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RJB

Wow!  This is interesting.  I have looked for the Cockerellites with the 4 anal spines, (still havent found one),  but never thought to count the dorsal spines.  Now I have to find all my fossil bluegills and start counting. 

 

RB

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snolly50
9 hours ago, FossilDudeCO said:

I totally overlooked the "X" in his eye! You are correct, just for that this is a museum worthy piece! Does the Snolly Museum of Natural Wonders offer a tax exemption letter :P 

Certainly! The sMNW will be happy to provide a letter stating that it is felt you deserve a tax benefit. This document can even be printed on the faux parchment used to print "certificates of authenticity" for expensive items from the gift shop. In that manner the tax letter will carry the same weighty authority as those certificates. 

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FossilDudeCO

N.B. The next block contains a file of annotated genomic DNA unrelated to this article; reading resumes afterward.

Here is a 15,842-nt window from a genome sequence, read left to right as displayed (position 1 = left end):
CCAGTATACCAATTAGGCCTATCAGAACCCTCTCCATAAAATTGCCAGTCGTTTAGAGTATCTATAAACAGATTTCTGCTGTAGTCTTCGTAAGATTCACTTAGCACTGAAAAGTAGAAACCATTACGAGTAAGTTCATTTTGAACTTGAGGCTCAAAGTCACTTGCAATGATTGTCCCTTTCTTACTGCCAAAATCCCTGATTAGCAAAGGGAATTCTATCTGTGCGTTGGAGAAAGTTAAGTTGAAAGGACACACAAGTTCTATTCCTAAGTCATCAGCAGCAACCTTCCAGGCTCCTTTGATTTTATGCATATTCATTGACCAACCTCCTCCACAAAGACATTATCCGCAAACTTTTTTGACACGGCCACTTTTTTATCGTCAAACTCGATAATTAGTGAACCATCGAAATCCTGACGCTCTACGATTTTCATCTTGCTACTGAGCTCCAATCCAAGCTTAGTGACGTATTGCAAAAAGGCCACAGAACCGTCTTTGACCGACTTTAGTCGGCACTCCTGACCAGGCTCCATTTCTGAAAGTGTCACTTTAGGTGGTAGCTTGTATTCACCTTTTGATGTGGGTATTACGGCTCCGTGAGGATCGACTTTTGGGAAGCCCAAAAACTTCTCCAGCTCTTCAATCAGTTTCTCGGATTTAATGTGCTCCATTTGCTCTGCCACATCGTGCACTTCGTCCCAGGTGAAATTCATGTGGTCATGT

While I am mainly in the boat of this being an odd variation within a species @Jesuslover340 brings up a good point with dogs, I have thought about this as well.

 

How exactly is it justified that a Dachsund and an Alaskan Malamute are the exact same species? They shared a common ancestor, but they look nothing alike now, and future paleontologists would have practically no way of knowing if there were no written documents to go with the bones.

 

Using the dog example we could argue the same for other species, say, sharks. They all shared a common ancestor so are they the same species simply showing variations?

 

Well why stop there? Could we not say that we are all related to the first lifeform that climbed out of the primordial ooze so therefore every living and deceased animal shares a common ancestor and is therefore simply a variation of a singular species?

 

My brain hurts now....

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Ludwigia
1 hour ago, FossilDudeCO said:

While I am mainly in the boat of this being an odd variation within a species @Jesuslover340 brings up a good point with dogs, I have thought about this as well.

 

How exactly is it justified that a Dachsund and an Alaskan Malamute are the exact same species?

It's actually quite simple. When a Dachshund and a Malamute manage to perform a particular activity, then after a few months a little Dachsamute, or in some cases a Malahund, is produced.

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snolly50